Friday, March 11, 2005


Babble on.

The past two days have been most interesting for me as a blogger.

Reading this article, and this one yesterday pushed my blood pressure up a notch or twelve. The articles, drawn from a CP story by Stephen Thorne, were sparked by a DND report entitled Canada's Soldiers: Military Ethos and Canadian Values in the 21st Century Army.

Generally, those interested in joining the Forces "tend to be lacking in life goals and feel alienated from society and its values."

"They are attracted to violence more than the average member of Canadian society and accept violence as a legitimate means of getting what they want," says the report.

Any time I see a story that casts our uniformed defenders in a negative light, my initial reaction is to smack it and the *spit* cheap journo who penned it. Especially since most of them wouldn't know a rifle from a rivet, or a Sergeant from a Major. And since I've been spoiled by the blogosphere, where primary sources are generally hotlinked, my frustration was compounded by the host of questions the piece left unanswered.

Which DND department commissioned and wrote the report, and why? How will it be used to shape DND policy? What survey questions were asked, in what order, and how were they worded (especially important, as much of the data seems to have been gleaned from a larger CROP Inc. survey)? Without answers to these questions, it's difficult to rebut a piece that paints potential armed service members as violent, selfish louts, and only midway through admits many of those types are weeded out through the application and training process.

Since Blogspot was somewhat testy yesterday, kicking me out of my unfinished post a couple of times and refusing to let me sign back in, I never did finish my screed. Instead, at the end of the day, I decided to Google this Stephen Thorne guy to see if he was some unrepentant Che Guevara groupie with a reporting gig. You know, the type who never pass up an opportunity to tear down anything remotely related to the military.

Hmm. He was awarded the Ross Munroe Media Award in 2002 by the Canadian Defence and Foreign Affairs Institute and the Conference of Defence Associations, and a Canadian Newspaper Award that same year for his work covering Operation Anaconda. Seems he was the only reporter to go in-country with the PPCLI in March 2002 as they rooted Al-Qaeda terror-drones out of the Whale's Back in Afghanistan. He also wrote some pretty decent military-related pieces recently here, here, and here (although he makes the mistake of calling the entire $12.8B "new" money) - not to mention my personal favourite. This is definitely not your typical Canadian LLL ink-stained wretch.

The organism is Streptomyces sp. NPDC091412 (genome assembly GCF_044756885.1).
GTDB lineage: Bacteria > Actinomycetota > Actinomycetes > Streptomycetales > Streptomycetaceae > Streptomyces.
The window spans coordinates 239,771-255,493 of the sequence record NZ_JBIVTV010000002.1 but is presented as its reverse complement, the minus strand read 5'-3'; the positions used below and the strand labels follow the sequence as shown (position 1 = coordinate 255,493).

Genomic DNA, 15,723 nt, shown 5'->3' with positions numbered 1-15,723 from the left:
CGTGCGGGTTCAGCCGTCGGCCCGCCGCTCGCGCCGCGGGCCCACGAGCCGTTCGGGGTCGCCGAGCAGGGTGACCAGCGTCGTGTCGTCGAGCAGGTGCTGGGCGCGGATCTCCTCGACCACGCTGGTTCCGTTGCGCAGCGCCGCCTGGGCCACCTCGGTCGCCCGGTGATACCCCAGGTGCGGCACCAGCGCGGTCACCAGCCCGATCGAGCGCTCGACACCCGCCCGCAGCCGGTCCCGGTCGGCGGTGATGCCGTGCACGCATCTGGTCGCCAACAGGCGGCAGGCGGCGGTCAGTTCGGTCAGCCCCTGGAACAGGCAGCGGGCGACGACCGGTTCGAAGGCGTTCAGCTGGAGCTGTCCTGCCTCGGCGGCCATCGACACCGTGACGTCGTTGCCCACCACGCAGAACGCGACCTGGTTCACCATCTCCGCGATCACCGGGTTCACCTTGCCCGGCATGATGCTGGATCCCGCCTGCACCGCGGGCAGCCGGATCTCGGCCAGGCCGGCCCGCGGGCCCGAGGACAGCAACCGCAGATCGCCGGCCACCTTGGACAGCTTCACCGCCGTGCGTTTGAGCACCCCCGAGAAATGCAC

With my preconceived notions turned completely upside down, I shut down the computer and left work for the drive home. Headed up Hwy 400, I thought "I should see if I can get in touch with this guy tomorrow and get some of these questions answered. It can't be that tough to track down a senior reporter/editor at CP, assuming he'll talk to me."

Imagine my surprise when, not an hour later, I looked at my e-mail at home, and discovered a message from - you guessed it - Stephen Thorne. It seems he'd followed last week's link from Inkless Wells (thanks Paul!), and liked the way I'd adjusted budget numbers to account for inflation in my analysis. He couldn't figure out how to do the same, and wanted to talk. Too freaky.

So I had a short chat with Stephen this morning. He asked me what I do for a living, and when I told him, he asked why I posted to this website. I told him *ahem* blogging helped keep me from yelling too much at the TV or newspapers. He laughed when I mentioned my initial misconceptions about him and my mild embarrassment at how wrong they were. I think he was a bit surprised when I pointed out the hotlink to an inflation calculator embedded right in the quote he'd found so intriguing; more proof most dead-tree writers haven't yet discovered what Kate calls "the ethics of the link."

As it turns out, Stephen has DND budget figures dating back to 1987, and wants to do some constant-dollar comparisons. I hope he follows through, because while Canadians have finally woken up to the fact that our military is woefully underfunded, I still don't think they understand the true extent to which we've abandoned our men and women in uniform from a funding perspective. I hope he can help get that story out.

In the meantime, I'm trying to wheedle a copy of the report that started me down this path. Fair trade, right? Wish me luck.

Babble off.


At 10:21 p.m., Blogger Bill said...

The report is here:


Post a Comment

Links to this post:

Create a Link

<< Home